Bucks working to provide healthy drinking water in India


Date: 25th Feb 2019

Buckinghamshire New University is part of a four-year £4.3 million (five million Euro) project funded by the European Union and the Indian Government aiming to reduce the amount of people in India’s rural communities relying on unsafe drinking water.

Prototype solar water disinfection (SoDis) jerry cans designed by the University will be trialled in rural regions of one of the world’s most populous countries to benefit the local rural population and combat the threat of contaminants of emerging concern (CECs).

PANIWATER kick-off meeting
PANIWATER (Photo-irradiation and Adsorption Novel Innovations for Water-treatment) is a joint EU-Indian-funded project through the Horizon 2020 programme and the Indian Department of Science & Technology (DST), consisting of 18 partners in six countries, Ireland, UK, Spain, Italy, Cyprus and India. It has held a kick-off meeting in New Delhi.

SoDis jerry cans kill harmful microbes in water and have been designed by Lyndon Buck, Principal Lecturer in Product Design, to benefit India’s rural communities, which comprise more than 60 million of its 1.3 billion population.

The jerrycans and SoDis buckets are already being used by more than 500 families in the Chikwawa region of Malawi, in south east Africa, made with the Polytechnic University of Malawi, as part of an earlier EU Horizon 2020-funded WATERSPOUTT Project.

Dr Buck said: “I’m involved from Bucks New University as Principal Investigator and I am the product design lead, designing and procuring one of the key technologies in the project, the transparent SoDis solar disinfection jerry can in polypropylene plastic.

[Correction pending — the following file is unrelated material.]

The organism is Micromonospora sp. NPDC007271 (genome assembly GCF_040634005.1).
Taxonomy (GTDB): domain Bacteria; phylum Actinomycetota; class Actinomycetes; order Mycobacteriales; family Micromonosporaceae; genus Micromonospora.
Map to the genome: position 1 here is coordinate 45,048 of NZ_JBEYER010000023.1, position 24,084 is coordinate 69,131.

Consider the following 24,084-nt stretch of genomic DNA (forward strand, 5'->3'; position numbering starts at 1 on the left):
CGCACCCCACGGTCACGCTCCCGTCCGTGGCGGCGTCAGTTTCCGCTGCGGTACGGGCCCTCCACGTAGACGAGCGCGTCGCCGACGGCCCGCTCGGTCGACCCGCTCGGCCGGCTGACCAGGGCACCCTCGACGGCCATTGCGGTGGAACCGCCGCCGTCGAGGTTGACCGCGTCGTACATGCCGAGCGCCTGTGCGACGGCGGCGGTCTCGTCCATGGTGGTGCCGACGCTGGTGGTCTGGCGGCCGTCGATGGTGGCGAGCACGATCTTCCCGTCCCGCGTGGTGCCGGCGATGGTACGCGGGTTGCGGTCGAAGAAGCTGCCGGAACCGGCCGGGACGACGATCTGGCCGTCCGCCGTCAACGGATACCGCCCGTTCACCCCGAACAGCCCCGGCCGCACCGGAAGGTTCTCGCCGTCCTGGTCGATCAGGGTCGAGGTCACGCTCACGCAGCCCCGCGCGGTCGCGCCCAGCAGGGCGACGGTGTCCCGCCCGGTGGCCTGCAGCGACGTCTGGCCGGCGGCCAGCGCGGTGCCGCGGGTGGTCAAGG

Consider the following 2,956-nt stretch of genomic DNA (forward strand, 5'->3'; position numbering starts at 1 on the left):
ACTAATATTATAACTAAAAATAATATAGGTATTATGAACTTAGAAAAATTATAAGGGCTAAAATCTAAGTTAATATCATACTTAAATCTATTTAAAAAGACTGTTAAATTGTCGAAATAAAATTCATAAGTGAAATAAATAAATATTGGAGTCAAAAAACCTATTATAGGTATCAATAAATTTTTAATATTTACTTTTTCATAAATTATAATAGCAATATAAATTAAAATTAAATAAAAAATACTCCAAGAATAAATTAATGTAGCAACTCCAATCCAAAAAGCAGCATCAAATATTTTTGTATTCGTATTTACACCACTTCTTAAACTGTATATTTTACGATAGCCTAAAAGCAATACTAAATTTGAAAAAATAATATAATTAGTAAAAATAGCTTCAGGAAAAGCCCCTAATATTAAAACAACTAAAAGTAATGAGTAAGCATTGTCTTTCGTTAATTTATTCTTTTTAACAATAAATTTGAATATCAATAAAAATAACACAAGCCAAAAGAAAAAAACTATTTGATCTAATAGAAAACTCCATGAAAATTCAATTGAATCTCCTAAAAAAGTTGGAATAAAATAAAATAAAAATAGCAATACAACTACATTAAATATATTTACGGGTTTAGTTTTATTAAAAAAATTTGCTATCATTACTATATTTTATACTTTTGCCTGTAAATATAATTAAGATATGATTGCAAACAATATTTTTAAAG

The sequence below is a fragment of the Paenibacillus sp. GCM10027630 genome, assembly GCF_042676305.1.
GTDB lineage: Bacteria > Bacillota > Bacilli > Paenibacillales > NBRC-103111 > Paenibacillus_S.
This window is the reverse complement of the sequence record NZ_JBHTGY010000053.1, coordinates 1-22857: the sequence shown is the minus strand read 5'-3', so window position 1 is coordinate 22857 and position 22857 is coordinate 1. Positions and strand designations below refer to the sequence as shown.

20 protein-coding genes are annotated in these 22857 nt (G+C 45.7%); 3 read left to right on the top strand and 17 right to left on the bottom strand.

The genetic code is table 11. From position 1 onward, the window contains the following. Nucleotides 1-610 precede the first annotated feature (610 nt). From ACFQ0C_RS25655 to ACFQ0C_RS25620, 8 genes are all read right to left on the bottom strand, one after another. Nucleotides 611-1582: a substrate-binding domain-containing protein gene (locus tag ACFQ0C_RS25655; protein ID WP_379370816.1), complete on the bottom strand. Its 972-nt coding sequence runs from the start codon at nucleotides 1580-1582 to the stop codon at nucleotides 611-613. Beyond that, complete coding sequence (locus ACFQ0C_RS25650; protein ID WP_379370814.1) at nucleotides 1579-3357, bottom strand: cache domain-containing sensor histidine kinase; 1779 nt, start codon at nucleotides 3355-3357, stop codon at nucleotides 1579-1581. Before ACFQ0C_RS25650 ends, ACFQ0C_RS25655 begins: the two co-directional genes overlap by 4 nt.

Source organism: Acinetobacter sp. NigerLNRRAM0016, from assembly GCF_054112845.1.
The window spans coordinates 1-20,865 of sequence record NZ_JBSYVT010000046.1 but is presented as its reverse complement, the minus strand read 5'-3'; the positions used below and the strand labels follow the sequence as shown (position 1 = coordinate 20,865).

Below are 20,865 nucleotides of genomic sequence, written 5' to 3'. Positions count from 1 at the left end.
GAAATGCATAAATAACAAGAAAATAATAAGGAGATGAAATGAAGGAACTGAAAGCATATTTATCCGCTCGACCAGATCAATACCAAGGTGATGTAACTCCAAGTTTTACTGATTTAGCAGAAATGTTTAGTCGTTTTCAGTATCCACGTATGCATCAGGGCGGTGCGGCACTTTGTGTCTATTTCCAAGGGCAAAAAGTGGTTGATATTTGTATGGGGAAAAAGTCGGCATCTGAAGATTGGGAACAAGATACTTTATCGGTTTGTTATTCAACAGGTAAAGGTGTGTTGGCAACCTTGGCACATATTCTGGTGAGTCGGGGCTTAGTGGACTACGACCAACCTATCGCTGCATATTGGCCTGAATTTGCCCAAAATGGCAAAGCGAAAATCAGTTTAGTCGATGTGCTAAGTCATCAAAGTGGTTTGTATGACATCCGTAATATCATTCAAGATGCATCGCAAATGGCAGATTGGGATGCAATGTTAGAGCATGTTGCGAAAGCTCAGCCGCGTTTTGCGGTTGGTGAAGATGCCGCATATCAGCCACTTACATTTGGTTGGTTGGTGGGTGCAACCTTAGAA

WATERSPOUTT“I’m very excited about the project as this is a follow on from our work on the EU Horizon 2020 WATERSPOUTT Project in Africa and it is great to see our work expanding in to India.”

PANIWATER is aiming to develop a range of prototypes and technologies for the treatment of wastewater and drinking water to remove CECs, which are any chemical discovered in water or in the environment that had not previously been detected, or were present at insignificant levels, and other pollutants.

Drinking water treatment technologies will include combined filtration, adsorption, UV-C LED treatment, a Solar Water Disinfection Transparent Jerrrycan, and electrocoagulation, oxidation, and disinfection (EOD).

These prototypes will be deployed in peri-urban and rural areas in India.

WATERSPOUTT is coordinated by researchers at the Royal College of Surgeons in Ireland (RCSI) and aims to reduce the number of people worldwide relying on unsafe drinking water.

Its work with Bucks New University has also included being part of a trial of transparent plastic jerry cans for solar water disinfection in rural communities in Ethiopia.

Dr Buck and PhD student Richard Harlow, and Dr George Clerk, Lecturer/Researcher, have, additionally, advised on water disinfection buckets used in primary schools in rural Masaka, Uganda.

Picture captions:

(Top) The PANIWATER kick-off meeting in New Delhi.

(Bottom) people in Africa learn about SoDis buckets.


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